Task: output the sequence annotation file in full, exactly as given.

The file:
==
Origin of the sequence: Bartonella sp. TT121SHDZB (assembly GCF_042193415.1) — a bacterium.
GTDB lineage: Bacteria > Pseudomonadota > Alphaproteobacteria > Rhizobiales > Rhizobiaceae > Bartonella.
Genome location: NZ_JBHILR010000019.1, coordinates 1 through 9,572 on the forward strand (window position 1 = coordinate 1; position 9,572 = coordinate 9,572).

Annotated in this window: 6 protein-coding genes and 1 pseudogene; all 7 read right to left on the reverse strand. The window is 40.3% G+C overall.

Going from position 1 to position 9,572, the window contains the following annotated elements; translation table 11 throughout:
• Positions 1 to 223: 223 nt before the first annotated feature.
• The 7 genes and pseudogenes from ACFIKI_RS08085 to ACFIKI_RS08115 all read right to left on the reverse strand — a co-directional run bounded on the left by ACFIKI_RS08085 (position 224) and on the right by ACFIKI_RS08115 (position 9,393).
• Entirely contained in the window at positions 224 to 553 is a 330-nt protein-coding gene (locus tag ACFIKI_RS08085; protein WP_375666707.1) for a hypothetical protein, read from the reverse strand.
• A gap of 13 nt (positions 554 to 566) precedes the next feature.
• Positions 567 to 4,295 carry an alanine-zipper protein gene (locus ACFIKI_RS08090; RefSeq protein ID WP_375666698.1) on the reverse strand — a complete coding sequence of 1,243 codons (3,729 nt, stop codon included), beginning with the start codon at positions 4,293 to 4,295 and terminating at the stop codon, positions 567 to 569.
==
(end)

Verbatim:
Origin of the sequence: Bartonella sp. TT121SHDZB (assembly GCF_042193415.1) — a bacterium.
GTDB lineage: Bacteria > Pseudomonadota > Alphaproteobacteria > Rhizobiales > Rhizobiaceae > Bartonella.
Genome location: NZ_JBHILR010000019.1, coordinates 1 through 9,572 on the forward strand (window position 1 = coordinate 1; position 9,572 = coordinate 9,572).

Annotated in this window: 6 protein-coding genes and 1 pseudogene; all 7 read right to left on the reverse strand. The window is 40.3% G+C overall.

Going from position 1 to position 9,572, the window contains the following annotated elements; translation table 11 throughout:
• Positions 1 to 223: 223 nt before the first annotated feature.
• The 7 genes and pseudogenes from ACFIKI_RS08085 to ACFIKI_RS08115 all read right to left on the reverse strand — a co-directional run bounded on the left by ACFIKI_RS08085 (position 224) and on the right by ACFIKI_RS08115 (position 9,393).
• Entirely contained in the window at positions 224 to 553 is a 330-nt protein-coding gene (locus tag ACFIKI_RS08085; protein WP_375666707.1) for a hypothetical protein, read from the reverse strand.
• A gap of 13 nt (positions 554 to 566) precedes the next feature.
• Positions 567 to 4,295 carry an alanine-zipper protein gene (locus ACFIKI_RS08090; RefSeq protein ID WP_375666698.1) on the reverse strand — a complete coding sequence of 1,243 codons (3,729 nt, stop codon included), beginning with the start codon at positions 4,293 to 4,295 and terminating at the stop codon, positions 567 to 569.